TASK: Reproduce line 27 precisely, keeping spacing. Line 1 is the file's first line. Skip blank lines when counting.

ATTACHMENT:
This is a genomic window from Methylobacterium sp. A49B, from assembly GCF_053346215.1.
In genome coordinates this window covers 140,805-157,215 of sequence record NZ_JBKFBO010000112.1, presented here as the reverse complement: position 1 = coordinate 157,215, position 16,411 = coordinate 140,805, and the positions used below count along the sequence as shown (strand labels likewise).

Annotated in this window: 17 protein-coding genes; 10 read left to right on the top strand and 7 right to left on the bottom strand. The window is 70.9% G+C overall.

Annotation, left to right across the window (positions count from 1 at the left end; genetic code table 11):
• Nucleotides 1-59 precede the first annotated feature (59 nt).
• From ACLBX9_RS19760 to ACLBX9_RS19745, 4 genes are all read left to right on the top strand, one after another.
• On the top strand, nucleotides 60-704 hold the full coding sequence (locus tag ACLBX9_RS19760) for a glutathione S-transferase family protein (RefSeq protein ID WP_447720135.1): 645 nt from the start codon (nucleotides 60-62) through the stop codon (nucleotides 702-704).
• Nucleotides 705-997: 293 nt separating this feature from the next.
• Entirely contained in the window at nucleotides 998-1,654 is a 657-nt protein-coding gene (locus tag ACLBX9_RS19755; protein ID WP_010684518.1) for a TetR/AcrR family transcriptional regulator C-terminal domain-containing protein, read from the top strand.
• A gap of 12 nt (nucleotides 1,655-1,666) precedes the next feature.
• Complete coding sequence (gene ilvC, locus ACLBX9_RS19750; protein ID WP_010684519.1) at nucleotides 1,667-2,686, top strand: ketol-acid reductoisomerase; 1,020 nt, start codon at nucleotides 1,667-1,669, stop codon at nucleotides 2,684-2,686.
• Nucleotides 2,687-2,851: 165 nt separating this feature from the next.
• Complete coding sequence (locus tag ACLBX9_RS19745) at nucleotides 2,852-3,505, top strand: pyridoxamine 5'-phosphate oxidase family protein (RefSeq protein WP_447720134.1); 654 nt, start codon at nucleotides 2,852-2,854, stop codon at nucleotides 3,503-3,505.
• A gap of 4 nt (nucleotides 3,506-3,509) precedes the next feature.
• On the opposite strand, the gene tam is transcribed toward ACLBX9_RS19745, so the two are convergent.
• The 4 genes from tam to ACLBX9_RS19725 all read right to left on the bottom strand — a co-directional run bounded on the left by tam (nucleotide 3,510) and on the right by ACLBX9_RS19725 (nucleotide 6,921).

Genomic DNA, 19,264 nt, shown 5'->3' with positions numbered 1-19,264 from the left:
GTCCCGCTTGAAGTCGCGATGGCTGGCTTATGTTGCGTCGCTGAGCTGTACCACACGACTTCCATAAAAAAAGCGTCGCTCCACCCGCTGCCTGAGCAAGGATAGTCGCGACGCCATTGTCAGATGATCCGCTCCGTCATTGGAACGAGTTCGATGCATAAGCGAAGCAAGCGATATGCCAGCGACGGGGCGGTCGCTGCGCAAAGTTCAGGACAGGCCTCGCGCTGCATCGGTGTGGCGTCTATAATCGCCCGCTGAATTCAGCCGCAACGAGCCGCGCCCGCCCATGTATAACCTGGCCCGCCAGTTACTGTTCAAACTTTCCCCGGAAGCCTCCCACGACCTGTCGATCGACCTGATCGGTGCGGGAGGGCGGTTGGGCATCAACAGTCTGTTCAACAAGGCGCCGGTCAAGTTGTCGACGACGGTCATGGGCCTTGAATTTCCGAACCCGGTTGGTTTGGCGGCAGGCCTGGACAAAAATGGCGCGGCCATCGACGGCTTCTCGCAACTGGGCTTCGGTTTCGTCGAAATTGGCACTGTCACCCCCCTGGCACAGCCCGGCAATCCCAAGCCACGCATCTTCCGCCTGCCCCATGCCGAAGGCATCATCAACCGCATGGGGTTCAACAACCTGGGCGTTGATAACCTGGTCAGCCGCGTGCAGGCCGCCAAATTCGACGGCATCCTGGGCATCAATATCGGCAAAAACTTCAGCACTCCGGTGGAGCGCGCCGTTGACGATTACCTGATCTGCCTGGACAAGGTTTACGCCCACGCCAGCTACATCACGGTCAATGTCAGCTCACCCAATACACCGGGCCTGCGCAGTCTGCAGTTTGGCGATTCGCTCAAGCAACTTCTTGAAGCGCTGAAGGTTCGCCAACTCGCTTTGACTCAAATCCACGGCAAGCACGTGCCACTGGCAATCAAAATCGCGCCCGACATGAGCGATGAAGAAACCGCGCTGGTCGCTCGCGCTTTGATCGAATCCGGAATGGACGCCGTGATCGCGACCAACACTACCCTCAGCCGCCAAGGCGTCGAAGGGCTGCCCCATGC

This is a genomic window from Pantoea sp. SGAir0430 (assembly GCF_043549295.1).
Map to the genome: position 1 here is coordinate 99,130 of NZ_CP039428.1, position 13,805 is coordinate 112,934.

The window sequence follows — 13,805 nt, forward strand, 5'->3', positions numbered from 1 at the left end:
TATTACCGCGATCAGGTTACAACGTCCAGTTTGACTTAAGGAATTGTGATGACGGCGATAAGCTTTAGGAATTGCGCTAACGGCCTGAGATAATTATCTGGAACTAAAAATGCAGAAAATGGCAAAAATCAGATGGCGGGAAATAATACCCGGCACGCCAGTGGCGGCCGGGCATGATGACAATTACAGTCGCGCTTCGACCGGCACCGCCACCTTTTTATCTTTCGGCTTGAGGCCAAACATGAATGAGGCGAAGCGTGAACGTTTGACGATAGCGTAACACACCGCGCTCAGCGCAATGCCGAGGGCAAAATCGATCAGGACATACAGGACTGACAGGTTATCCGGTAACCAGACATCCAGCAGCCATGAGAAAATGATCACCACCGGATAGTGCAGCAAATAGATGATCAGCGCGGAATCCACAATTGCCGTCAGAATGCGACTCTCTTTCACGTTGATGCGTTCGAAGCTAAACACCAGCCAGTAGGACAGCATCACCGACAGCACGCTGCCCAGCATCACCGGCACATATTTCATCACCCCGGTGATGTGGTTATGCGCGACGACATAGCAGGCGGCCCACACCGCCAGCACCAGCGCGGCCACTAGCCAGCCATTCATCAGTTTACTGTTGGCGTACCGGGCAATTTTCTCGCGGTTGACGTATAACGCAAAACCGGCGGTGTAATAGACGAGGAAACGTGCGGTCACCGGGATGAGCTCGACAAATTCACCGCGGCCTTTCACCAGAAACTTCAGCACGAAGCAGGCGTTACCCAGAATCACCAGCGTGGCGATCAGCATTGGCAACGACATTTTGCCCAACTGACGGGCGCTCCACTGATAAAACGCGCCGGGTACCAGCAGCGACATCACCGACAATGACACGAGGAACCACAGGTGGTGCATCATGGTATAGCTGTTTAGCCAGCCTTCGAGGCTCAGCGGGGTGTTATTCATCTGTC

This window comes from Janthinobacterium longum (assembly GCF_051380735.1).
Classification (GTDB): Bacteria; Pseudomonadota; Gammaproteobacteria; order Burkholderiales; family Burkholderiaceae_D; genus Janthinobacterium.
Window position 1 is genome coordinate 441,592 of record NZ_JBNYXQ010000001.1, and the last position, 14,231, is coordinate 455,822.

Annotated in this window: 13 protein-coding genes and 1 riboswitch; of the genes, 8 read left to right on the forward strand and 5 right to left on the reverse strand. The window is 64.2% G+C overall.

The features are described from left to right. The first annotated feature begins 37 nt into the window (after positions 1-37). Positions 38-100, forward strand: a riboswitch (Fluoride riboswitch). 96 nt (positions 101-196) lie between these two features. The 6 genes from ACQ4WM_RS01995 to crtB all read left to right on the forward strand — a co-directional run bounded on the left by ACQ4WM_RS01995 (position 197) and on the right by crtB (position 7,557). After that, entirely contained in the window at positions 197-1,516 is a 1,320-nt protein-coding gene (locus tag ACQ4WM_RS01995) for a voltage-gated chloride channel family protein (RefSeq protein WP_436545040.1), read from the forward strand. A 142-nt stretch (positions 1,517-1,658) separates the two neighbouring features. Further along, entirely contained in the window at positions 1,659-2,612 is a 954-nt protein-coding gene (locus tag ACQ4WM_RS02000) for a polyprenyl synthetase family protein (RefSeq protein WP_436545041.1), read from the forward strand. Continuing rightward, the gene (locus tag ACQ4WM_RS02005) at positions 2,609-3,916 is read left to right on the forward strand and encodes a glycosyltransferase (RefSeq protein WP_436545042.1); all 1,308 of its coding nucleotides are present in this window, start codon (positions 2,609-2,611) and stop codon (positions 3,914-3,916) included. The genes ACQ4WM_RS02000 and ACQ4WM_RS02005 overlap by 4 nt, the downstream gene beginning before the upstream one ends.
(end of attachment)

The features are described from left to right. The first annotated feature begins 37 nt into the window (after positions 1-37). Positions 38-100, forward strand: a riboswitch (Fluoride riboswitch). 96 nt (positions 101-196) lie between these two features. The 6 genes from ACQ4WM_RS01995 to crtB all read left to right on the forward strand — a co-directional run bounded on the left by ACQ4WM_RS01995 (position 197) and on the right by crtB (position 7,557). After that, entirely contained in the window at positions 197-1,516 is a 1,320-nt protein-coding gene (locus tag ACQ4WM_RS01995) for a voltage-gated chloride channel family protein (RefSeq protein WP_436545040.1), read from the forward strand. A 142-nt stretch (positions 1,517-1,658) separates the two neighbouring features. Further along, entirely contained in the window at positions 1,659-2,612 is a 954-nt protein-coding gene (locus tag ACQ4WM_RS02000) for a polyprenyl synthetase family protein (RefSeq protein WP_436545041.1), read from the forward strand. Continuing rightward, the gene (locus tag ACQ4WM_RS02005) at positions 2,609-3,916 is read left to right on the forward strand and encodes a glycosyltransferase (RefSeq protein WP_436545042.1); all 1,308 of its coding nucleotides are present in this window, start codon (positions 2,609-2,611) and stop codon (positions 3,914-3,916) included. The genes ACQ4WM_RS02000 and ACQ4WM_RS02005 overlap by 4 nt, the downstream gene beginning before the upstream one ends.